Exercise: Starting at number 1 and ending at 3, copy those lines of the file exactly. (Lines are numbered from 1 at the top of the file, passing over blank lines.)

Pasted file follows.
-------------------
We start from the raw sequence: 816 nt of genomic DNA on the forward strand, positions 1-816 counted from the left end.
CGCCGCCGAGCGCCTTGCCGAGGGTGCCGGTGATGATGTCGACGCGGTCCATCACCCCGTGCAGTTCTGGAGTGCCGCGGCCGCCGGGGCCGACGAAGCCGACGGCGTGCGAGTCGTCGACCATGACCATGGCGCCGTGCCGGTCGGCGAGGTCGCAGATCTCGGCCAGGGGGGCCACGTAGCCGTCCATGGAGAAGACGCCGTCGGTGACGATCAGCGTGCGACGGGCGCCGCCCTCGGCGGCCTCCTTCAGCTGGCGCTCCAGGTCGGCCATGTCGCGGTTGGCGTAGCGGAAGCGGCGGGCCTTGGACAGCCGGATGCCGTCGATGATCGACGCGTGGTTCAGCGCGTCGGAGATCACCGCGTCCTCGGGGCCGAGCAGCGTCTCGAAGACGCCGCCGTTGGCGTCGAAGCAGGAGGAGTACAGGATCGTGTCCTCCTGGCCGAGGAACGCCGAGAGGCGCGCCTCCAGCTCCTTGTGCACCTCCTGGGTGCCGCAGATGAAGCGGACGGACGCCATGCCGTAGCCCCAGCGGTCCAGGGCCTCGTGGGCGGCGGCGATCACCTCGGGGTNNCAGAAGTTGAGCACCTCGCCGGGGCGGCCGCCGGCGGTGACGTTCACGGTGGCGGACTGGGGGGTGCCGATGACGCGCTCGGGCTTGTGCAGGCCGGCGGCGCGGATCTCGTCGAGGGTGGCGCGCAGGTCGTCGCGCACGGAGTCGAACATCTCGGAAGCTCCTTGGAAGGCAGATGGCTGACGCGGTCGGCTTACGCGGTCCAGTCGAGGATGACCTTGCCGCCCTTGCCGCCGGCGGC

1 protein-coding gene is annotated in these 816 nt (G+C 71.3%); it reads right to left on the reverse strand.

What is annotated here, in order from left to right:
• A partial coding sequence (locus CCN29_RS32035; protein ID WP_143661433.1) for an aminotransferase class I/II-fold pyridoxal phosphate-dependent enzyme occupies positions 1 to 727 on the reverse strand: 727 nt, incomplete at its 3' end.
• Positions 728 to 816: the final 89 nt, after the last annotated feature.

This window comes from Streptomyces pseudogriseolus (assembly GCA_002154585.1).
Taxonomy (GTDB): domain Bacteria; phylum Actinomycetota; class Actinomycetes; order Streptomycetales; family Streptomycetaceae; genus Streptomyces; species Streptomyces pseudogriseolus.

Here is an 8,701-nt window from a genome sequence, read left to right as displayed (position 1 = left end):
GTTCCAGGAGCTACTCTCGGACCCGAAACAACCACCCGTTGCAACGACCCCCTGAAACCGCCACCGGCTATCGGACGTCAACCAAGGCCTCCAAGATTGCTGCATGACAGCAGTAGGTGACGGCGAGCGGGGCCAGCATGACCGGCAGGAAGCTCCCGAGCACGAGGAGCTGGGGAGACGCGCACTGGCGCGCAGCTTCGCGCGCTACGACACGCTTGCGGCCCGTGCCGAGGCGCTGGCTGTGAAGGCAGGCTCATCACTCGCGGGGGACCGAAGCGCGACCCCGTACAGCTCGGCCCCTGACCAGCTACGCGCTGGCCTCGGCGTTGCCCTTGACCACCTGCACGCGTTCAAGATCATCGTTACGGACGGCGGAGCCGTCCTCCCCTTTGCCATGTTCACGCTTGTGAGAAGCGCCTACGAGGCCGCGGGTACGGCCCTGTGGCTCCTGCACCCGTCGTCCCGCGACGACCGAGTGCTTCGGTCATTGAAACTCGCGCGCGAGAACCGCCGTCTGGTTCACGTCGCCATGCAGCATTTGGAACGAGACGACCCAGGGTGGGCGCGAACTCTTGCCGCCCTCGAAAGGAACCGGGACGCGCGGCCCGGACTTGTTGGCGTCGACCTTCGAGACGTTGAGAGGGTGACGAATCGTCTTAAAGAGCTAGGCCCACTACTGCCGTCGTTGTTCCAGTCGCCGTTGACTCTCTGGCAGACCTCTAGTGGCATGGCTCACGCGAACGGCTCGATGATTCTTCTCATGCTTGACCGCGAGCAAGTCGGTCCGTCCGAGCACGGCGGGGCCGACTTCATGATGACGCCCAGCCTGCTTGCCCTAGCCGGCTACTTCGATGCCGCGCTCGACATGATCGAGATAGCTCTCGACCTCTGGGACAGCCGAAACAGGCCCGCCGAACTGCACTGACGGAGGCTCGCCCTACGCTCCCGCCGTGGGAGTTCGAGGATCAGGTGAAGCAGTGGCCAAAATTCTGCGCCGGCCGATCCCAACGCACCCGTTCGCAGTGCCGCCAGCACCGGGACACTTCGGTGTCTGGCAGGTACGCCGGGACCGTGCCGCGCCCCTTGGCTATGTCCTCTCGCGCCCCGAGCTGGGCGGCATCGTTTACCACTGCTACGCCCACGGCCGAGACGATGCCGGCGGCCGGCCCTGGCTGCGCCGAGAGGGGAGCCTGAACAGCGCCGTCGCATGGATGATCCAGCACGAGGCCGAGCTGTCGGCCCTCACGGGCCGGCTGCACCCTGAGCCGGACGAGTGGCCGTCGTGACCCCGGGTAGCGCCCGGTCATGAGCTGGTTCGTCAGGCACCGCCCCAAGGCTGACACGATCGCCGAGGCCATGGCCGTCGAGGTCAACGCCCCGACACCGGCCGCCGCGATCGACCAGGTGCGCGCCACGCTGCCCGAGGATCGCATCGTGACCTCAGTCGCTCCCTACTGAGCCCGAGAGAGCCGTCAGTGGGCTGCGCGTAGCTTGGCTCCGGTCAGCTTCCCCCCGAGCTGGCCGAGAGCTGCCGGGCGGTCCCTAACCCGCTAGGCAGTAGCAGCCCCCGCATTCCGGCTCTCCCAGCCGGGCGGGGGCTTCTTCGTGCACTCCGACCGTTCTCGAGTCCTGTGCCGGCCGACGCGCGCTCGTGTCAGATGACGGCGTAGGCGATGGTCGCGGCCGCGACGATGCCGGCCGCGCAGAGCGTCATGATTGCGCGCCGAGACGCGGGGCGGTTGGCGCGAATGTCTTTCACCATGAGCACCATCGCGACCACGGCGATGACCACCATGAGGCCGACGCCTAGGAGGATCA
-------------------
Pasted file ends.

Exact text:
We start from the raw sequence: 816 nt of genomic DNA on the forward strand, positions 1-816 counted from the left end.
CGCCGCCGAGCGCCTTGCCGAGGGTGCCGGTGATGATGTCGACGCGGTCCATCACCCCGTGCAGTTCTGGAGTGCCGCGGCCGCCGGGGCCGACGAAGCCGACGGCGTGCGAGTCGTCGACCATGACCATGGCGCCGTGCCGGTCGGCGAGGTCGCAGATCTCGGCCAGGGGGGCCACGTAGCCGTCCATGGAGAAGACGCCGTCGGTGACGATCAGCGTGCGACGGGCGCCGCCCTCGGCGGCCTCCTTCAGCTGGCGCTCCAGGTCGGCCATGTCGCGGTTGGCGTAGCGGAAGCGGCGGGCCTTGGACAGCCGGATGCCGTCGATGATCGACGCGTGGTTCAGCGCGTCGGAGATCACCGCGTCCTCGGGGCCGAGCAGCGTCTCGAAGACGCCGCCGTTGGCGTCGAAGCAGGAGGAGTACAGGATCGTGTCCTCCTGGCCGAGGAACGCCGAGAGGCGCGCCTCCAGCTCCTTGTGCACCTCCTGGGTGCCGCAGATGAAGCGGACGGACGCCATGCCGTAGCCCCAGCGGTCCAGGGCCTCGTGGGCGGCGGCGATCACCTCGGGGTNNCAGAAGTTGAGCACCTCGCCGGGGCGGCCGCCGGCGGTGACGTTCACGGTGGCGGACTGGGGGGTGCCGATGACGCGCTCGGGCTTGTGCAGGCCGGCGGCGCGGATCTCGTCGAGGGTGGCGCGCAGGTCGTCGCGCACGGAGTCGAACATCTCGGAAGCTCCTTGGAAGGCAGATGGCTGACGCGGTCGGCTTACGCGGTCCAGTCGAGGATGACCTTGCCGCCCTTGCCGCCGGCGGC

1 protein-coding gene is annotated in these 816 nt (G+C 71.3%); it reads right to left on the reverse strand.